In Trump’s rush to establish “energy dominance” many of these lands could be in jeopardy, warns Greenpeace.

A view of Valley of the Gods from Cedar Mesa, a section of Bears Ears National Monument that lost protection under President Donald Trump's monuments review.

“Instead of seeing breath-taking vistas, irreplaceable cultural and historic sites, and a place for people to enjoy for generations to come, Trump only sees dollar signs and a new way to pad the pockets of his oil and gas buddies.” Greenpeace US senior energy campaigner Diana Best tells Mother Jones. “Chopping up and carving up national monuments and historical places for fossil fuel extraction isn’t just short-sighted and selfish, it is morally and ethically wrong.”

Federal lands have varying levels of protection, and the Trump administration could conceivably alter the rules and environmental assessments to become friendlier to drillers. 

For example, Trump’s Interior Department could change the rules for which national forests it deems “wilderness” — and off-limits to roads and other kinds of development — and what areas will be put to other uses, such as sale for leasing. Parks and monuments also face varying rules on whether they will be open for some kinds of activities beyond recreation, and whether the land around it is protected as well. In an executive order earlier this year, the Trump administration ordered agencies to review rules impeding oil and gas development; if what are known as National Park 9b rules are repealed, there could be an uptick in , with the government leasing more mineral rights to individuals for what lies beneath the public lands.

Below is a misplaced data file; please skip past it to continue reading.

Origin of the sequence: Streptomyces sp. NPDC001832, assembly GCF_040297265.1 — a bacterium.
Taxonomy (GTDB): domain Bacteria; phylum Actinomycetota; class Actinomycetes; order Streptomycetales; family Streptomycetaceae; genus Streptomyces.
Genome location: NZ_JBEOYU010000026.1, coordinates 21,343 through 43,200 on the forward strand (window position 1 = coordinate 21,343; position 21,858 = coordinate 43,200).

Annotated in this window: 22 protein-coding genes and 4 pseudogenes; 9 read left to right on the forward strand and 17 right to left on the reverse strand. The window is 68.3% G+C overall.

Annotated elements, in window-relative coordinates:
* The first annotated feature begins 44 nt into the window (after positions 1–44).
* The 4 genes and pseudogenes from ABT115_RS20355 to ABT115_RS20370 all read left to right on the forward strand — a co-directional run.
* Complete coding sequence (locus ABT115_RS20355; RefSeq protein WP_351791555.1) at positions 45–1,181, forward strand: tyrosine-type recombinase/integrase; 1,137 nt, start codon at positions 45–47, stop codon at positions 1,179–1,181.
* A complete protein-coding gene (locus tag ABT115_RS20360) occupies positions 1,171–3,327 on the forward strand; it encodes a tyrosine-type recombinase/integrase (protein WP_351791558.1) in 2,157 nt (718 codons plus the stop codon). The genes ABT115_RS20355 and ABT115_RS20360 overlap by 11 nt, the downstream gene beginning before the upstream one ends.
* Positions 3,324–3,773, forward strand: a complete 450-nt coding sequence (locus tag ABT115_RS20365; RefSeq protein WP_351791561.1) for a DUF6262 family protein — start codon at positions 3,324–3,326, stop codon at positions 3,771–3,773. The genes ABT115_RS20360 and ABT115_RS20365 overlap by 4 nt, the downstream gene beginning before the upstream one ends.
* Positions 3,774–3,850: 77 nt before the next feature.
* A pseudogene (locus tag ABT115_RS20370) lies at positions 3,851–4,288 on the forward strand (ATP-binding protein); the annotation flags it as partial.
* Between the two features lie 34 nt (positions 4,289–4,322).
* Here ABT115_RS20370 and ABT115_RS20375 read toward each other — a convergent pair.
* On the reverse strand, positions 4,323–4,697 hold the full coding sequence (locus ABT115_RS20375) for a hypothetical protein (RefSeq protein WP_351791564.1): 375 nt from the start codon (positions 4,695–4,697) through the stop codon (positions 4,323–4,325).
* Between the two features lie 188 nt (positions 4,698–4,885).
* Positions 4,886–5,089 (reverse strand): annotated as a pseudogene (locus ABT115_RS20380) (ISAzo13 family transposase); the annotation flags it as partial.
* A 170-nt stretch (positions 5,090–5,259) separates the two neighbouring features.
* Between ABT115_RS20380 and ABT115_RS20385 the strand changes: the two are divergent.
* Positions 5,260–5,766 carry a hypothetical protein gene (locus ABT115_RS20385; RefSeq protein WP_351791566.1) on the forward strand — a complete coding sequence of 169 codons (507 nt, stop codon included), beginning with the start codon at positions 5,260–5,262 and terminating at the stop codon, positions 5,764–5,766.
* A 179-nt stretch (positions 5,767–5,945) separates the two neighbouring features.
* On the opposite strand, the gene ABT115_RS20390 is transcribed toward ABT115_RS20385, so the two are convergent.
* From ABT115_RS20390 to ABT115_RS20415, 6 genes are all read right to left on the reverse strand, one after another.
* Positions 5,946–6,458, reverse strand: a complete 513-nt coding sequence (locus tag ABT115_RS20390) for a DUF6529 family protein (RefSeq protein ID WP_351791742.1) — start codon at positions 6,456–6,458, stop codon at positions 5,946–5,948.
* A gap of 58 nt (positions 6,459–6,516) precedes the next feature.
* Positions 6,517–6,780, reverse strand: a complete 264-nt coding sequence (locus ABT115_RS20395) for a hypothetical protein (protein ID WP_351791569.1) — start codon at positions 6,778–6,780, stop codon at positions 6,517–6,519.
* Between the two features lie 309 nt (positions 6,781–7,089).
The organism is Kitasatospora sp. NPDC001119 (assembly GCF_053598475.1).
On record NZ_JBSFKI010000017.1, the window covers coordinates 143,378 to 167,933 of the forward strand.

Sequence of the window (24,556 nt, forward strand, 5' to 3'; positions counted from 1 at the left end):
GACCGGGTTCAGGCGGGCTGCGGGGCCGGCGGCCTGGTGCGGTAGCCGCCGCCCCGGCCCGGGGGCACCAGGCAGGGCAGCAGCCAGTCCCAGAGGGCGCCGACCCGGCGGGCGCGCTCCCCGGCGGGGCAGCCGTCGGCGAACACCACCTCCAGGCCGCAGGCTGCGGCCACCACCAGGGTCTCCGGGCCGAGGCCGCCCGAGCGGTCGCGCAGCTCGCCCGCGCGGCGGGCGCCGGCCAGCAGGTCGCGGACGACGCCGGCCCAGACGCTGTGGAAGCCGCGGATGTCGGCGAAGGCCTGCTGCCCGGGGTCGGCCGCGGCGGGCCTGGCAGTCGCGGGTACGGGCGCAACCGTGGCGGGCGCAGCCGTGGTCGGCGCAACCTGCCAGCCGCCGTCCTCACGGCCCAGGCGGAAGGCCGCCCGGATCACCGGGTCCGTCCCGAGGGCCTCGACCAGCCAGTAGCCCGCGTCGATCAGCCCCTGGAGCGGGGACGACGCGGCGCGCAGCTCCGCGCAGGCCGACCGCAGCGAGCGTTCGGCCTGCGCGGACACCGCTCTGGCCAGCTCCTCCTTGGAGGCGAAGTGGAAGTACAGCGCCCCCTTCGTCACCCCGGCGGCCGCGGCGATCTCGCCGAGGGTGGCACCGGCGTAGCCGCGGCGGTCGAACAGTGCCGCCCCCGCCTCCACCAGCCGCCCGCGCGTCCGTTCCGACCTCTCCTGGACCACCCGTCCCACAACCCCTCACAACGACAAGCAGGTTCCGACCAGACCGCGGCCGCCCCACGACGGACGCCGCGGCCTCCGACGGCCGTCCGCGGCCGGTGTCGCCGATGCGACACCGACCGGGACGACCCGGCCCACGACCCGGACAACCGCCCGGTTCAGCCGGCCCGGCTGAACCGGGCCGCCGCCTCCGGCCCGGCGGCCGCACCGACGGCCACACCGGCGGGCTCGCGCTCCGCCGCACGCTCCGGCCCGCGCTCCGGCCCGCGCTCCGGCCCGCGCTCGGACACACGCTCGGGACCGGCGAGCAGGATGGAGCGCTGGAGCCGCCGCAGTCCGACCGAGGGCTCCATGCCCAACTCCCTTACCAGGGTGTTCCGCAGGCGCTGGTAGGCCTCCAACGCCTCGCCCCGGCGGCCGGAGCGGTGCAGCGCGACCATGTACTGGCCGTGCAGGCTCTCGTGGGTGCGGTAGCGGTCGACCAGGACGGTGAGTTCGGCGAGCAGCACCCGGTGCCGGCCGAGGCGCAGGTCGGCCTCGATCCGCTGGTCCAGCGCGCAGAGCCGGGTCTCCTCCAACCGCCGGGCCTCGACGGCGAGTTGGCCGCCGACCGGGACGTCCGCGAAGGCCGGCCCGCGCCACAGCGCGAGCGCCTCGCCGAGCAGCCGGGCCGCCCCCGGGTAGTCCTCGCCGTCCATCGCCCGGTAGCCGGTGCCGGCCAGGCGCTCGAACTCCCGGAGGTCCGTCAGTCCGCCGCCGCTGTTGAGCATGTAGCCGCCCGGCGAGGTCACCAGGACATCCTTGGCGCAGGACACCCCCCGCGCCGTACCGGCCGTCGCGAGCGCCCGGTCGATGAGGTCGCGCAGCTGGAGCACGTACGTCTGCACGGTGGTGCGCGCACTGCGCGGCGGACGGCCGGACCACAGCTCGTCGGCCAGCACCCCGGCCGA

“Even under a more ordinary Republican administration, the public use planning process is more favorable to extraction,” says UCLA law professor Sean Hecht, who specializes in environment and public lands. “(Interior’s) job is to look ahead next five years or longer to figure out how to designate what areas of the national forest are protected.”

If Interior holds more lease sales in lands that were traditionally considered wilderness, it could become nearly impossible to reverse. Many newly designated monuments will honor existing fossil fuel leases. And once a pristine area is disrupted by drilling or by roads, it becomes harder for future administrations to return its status to that of a wilderness designation.

“The other thing we could see longterm increases in coal and oil leases,” Hecht says. “In those situations, once they start the ball rolling, it will be difficult to stop it. It depends on how long the president is in power and it depends on exactly what actions they take but these leasing programs tend to take place over a very long period of time. Some of these actions will impact well into the future.”